“I can’t even feel the pain,” drawled SmokePurpp on “Nobody.” “I put the lean [popular slang for drinks containing prescription-strength cough syrup] in my veins.” “I chug a pint and just go to sleep,” yelped his friend Lil Pump on “Molly.” Both ‘Purpp and Pump renounced Xanax use around the dawn of 2018. “We leaving Xanax in 2017,” tweeted the former with what might have been self-conscious concision.

Christopher Ricks struggled to get a book out of Bob Dylan’s lyrics, and it might seem tough to get a paragraph out of Peep’s, ‘Purpp’s, and Pump’s. Still, to patronize them is perhaps to miss the point. Their fans would make few claims for their poetic qualities. The trashiness is an essential aspect of the act. They are impassively absurdist, nonchalantly nihilistic, mixing boasts so juvenile they strike one as self-parody with bitter, miserable asides.

They appeal to their young fans as memes as well as musicians: so bizarre and shameless that it ironizes their bleak and dysfunctional themes. There is no rebellion except a snide middle finger, less to a corrupt authority than a meaningless world. Conventions are flouted not because there are better alternatives but because it offers passing entertainment. Drugs are taken less because they provide inspiration than because they offer a release. It is a pop-cultural expression of “lol nothing matters.”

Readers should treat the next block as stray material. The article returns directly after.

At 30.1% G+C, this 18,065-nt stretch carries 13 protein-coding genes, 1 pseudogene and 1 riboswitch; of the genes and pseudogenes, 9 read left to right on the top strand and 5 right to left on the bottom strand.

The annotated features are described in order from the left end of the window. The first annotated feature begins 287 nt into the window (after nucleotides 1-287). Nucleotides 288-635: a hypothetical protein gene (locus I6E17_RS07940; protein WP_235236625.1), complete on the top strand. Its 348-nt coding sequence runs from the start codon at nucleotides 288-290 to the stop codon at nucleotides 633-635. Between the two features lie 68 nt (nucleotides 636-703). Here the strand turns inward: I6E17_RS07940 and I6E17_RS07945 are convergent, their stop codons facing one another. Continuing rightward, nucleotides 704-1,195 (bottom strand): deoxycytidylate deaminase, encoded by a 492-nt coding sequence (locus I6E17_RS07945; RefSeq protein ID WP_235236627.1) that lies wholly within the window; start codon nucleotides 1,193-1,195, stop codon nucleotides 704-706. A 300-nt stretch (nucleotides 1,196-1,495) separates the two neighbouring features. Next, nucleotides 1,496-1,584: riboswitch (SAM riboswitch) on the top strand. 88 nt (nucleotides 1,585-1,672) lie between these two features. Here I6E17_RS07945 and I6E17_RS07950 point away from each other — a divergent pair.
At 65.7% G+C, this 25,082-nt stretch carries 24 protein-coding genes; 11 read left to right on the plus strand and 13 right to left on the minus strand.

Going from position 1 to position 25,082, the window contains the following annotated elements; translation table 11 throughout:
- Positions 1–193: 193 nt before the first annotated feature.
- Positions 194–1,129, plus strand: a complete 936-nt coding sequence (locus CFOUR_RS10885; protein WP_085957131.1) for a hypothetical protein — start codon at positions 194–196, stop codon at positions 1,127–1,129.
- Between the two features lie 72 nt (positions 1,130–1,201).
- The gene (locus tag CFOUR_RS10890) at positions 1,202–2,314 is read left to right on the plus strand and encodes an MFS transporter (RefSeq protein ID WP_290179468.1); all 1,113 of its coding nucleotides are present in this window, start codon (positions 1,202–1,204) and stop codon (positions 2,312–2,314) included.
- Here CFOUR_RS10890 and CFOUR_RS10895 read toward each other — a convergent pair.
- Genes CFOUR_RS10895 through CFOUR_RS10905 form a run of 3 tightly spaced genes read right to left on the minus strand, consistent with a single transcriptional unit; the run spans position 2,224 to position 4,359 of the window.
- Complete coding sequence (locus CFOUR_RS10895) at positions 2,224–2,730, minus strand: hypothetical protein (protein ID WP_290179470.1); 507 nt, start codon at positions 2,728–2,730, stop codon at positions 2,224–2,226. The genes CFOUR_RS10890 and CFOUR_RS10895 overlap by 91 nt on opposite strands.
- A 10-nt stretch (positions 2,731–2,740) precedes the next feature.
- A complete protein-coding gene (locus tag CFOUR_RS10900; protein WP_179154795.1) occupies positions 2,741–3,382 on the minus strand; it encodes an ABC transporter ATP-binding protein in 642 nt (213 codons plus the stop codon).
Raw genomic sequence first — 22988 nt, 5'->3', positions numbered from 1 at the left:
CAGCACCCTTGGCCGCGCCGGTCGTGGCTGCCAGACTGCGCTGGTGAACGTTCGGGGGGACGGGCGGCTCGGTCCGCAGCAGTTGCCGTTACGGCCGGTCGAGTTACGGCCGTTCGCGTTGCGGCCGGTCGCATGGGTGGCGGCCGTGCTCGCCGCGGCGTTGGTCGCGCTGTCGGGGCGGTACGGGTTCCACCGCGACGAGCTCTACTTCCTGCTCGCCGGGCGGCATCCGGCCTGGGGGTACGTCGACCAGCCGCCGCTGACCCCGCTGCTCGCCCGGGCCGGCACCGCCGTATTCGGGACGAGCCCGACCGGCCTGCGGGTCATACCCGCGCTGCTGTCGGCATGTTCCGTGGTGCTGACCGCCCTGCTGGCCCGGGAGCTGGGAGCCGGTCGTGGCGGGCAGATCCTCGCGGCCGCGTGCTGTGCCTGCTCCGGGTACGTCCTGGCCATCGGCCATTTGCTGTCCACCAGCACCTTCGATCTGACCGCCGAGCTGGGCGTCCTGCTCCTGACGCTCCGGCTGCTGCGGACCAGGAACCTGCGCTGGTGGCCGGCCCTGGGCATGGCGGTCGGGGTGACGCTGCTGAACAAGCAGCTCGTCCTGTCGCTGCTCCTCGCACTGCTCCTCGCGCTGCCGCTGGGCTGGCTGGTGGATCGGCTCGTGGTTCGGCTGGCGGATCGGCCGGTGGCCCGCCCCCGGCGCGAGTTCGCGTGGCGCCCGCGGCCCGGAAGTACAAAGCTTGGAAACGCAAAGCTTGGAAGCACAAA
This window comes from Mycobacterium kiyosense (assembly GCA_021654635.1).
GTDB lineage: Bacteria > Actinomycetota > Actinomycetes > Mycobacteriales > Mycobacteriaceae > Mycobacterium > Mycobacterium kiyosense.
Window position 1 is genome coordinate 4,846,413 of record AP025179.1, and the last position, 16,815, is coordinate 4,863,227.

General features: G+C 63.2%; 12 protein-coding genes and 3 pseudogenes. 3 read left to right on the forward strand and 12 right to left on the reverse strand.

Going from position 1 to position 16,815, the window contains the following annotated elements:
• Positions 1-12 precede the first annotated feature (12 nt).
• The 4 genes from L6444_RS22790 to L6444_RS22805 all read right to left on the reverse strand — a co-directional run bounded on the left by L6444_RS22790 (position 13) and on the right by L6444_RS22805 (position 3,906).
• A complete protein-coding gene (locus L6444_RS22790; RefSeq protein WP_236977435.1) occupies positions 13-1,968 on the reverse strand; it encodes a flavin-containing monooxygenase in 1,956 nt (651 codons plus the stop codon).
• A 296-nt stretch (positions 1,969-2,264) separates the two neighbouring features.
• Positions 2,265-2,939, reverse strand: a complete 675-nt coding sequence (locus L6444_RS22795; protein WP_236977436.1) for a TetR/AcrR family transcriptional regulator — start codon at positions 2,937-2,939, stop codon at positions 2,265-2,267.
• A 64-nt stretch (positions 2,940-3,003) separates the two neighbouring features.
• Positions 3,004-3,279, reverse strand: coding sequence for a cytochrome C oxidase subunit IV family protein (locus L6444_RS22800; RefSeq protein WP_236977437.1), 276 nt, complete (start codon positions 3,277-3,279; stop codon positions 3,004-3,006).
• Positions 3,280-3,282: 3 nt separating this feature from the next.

I do not say this because I think that more poetic, and pretentious, forms of drug abuse offered more than opportunities for self-mythology. But it is disturbing that to many people, and especially to young people, cynicism and stupefaction are not simply all there is but all that one can aspire to have. Art that addresses opioids should not simply explain them, but attempt to achieve transcendence.

Ben Sixsmith is an English writer living in Poland. His essays have been published by Quillette, Areo and The Catholic Herald, and his short stories and poems have been published by Flash Fiction MagazineEvery Day Fiction and Det Poetiske Bureau.